But in that 14-year span, the newspaper had already gone through four photographers: Gareth Wetherill, Scott Crowder, Glenn Roberson and Scott Hoffmann. For some reason, during my tenure there up to that point, The Dispatch had been blessed with exceptionally talented photographers. They stayed at the paper for an average of 3.5 years. Each.
|The photojournalist at work.*|
So when photographer No. 5 showed up, I was more than a little apprehensive. Could we work together? Could we be friends? Or would we simply be workplace colleagues?
Turns out, I was worried about nothing. True enough, Donnie Roberts was a baseball fan – he even played the game in high school and he followed the Cincinnati Reds (I followed the Philadelphia Phillies) – but as time went on, I learned he had a taste for music that ranged from Pearl Jam to Underhill Rose, a sense of humor with a twist for thoughtful, offbeat eclectic comedy, a sharp nose for news and a photojournalist's eye for the precise shutter click that told the story. He also had an artist's touch with his camera.
|Photojournalism at .7 of a second. One of my favs. How did he do that?**|
My wife, Kim, and I had him over to the house every Super Bowl Sunday for a run of several consecutive years, maybe a decade's worth. Kim would make the chili and chocolate mousse, Donnie would bring the craft beer, and I provided the television. Or, when he finally got an HD TV (and I didn't), Kim would still bring the chili and mousse, but we'd watch the game at his place.
Kim said he was always smiling. His smile remains his signature to this day.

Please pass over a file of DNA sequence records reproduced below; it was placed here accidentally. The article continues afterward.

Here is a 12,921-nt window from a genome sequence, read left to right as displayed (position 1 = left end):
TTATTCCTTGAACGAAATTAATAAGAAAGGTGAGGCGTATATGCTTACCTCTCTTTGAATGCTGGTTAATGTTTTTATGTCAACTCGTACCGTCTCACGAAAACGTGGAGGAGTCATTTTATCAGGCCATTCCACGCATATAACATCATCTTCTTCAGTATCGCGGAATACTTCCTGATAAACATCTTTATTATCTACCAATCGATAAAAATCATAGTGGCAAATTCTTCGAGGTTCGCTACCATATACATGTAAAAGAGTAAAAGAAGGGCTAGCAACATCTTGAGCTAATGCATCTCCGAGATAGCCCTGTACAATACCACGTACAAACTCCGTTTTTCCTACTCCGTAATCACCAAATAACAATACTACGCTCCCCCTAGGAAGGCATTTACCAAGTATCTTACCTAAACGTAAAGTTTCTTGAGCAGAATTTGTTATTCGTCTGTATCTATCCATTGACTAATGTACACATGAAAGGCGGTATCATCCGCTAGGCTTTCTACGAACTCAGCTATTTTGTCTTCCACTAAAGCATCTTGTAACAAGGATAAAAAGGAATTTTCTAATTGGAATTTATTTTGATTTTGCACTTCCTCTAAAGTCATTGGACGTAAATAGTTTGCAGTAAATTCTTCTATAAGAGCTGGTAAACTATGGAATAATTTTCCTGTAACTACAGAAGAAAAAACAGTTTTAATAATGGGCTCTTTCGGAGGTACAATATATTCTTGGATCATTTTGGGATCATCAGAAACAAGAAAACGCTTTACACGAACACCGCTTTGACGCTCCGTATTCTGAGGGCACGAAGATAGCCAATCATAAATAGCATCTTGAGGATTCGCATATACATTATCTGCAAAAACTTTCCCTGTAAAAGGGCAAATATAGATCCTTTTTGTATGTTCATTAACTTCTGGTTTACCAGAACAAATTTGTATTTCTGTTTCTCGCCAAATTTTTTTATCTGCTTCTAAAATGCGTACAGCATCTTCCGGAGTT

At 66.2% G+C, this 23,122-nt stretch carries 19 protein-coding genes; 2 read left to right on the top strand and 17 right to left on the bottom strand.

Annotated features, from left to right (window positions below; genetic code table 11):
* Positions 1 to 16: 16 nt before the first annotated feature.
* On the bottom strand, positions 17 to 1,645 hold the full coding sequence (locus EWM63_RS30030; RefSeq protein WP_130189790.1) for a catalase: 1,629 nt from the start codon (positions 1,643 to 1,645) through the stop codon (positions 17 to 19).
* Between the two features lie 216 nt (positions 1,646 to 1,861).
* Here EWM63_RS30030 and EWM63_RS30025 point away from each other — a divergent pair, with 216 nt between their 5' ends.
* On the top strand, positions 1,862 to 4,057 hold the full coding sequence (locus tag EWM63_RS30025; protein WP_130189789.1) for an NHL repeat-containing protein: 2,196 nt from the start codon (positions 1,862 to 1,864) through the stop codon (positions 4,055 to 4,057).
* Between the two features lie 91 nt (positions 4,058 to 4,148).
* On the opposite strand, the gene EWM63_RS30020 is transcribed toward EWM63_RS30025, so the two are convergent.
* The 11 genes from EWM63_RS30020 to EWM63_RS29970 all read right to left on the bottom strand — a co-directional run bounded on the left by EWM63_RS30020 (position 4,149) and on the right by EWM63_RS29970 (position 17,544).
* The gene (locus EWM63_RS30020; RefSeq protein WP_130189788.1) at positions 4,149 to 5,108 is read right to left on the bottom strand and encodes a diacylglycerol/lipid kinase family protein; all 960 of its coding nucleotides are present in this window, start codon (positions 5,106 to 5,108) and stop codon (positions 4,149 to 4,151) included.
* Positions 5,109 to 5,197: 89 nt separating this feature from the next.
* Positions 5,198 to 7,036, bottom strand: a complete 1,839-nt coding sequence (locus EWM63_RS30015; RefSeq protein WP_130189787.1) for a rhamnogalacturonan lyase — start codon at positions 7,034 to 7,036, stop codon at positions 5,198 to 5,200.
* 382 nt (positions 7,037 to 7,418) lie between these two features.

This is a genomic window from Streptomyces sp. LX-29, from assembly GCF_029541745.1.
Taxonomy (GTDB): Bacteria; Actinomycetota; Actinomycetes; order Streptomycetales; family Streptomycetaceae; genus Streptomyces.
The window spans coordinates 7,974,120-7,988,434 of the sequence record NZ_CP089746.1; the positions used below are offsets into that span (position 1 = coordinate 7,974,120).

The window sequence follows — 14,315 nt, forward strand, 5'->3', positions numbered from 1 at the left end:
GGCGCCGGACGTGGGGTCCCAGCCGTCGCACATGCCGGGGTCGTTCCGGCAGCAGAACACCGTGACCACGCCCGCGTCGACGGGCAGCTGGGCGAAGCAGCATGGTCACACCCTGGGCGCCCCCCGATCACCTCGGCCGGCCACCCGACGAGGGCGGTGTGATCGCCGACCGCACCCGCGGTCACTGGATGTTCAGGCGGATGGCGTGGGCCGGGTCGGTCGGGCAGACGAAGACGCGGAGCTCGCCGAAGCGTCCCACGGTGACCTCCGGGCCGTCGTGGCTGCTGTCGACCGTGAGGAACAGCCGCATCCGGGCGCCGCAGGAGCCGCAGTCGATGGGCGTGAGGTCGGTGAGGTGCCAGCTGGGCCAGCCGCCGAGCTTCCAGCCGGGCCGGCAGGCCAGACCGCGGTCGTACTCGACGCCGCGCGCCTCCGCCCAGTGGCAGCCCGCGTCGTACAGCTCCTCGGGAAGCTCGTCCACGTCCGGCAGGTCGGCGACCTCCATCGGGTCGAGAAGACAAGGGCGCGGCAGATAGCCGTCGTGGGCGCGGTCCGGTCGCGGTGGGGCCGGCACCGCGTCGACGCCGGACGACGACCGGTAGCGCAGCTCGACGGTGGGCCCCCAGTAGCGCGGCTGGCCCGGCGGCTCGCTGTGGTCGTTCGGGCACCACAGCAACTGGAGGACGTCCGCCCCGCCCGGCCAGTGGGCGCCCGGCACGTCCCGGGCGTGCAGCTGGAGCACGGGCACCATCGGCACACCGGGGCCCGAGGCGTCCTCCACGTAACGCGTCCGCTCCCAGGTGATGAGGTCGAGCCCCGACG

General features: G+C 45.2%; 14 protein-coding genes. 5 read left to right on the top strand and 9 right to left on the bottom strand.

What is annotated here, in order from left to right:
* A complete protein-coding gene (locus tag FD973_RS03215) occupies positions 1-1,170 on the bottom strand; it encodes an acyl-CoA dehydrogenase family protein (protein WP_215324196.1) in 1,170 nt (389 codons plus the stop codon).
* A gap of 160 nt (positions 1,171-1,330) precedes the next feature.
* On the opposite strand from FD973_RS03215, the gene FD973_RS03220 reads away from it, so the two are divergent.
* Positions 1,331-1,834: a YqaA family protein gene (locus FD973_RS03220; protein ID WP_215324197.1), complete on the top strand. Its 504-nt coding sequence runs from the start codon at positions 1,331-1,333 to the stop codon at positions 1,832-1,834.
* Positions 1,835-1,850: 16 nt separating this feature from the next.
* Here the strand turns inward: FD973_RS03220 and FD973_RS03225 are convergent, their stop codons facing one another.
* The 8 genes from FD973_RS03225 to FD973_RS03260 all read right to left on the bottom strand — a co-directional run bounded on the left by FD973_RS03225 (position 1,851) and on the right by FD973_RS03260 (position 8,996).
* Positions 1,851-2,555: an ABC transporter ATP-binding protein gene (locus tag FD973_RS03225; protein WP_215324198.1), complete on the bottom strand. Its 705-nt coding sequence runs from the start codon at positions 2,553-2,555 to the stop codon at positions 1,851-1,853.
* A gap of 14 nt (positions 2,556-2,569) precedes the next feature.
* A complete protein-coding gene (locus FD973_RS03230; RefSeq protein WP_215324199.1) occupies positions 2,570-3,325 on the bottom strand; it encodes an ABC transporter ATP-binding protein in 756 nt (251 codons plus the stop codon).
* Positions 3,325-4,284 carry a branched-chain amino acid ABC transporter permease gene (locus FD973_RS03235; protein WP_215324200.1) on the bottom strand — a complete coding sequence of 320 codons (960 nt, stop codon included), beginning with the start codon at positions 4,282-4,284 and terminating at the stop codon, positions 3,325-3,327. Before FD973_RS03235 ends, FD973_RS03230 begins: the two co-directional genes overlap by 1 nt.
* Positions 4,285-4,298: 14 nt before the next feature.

What was evident throughout all this was that Donnie was continuing The Dispatch trend for exceptional photojournalism, whether it be in sports or hard news. He developed (OK, so maybe that's a deliberate pun and throwback to the pre-digital darkroom days) a rapport with many of his subjects, earning both trust and confidence. It was local journalism at its best and I bet he won more than 50 press awards in his time with the newspaper, maybe even more.
|Photojournalism as art.**|
But a little more than a week ago, Donnie emailed me that, after 30 years with the paper, his job was being eliminated by Gannett/Gatehouse, which owns The Dispatch, along with 240 other newspapers in its conglomerate, including USA Today. The cuts were nationwide.
Donnie's last day was Friday. It leaves The Dispatch without a photographer, perhaps permanently. It leaves our community with an enormous void.
All you have to do is go to his Facebook page and read his farewell story. Then read the comments. There's more than 100 of them, from colleagues, friends and subjects, which tells you more about the impact a single man can have on his neighbors than almost anything else.
I don't know what lies ahead for my friend. He's hinted that, at age 59 and after 30 years, he's not really interested in going back into newspaper work, or even freelancing. As a 30-plus-year veteran of journalism myself, I can understand that. The Nikon might feel more like an albatross around his neck these days, I don't know. Maybe he can teach his craft somewhere. Or maybe something totally different and rewarding will appear for him out of the blue. I hope so.
Donnie had a remarkable run at our little newspaper, and because he did, so did we.
Thank you, my friend.
|Kim, myself and our friend.***|
* Photo by Brian Westerholt/Four Seam Images
** Photo by Donnie Roberts (Who else?)
*** Photo by Melissa Egelnick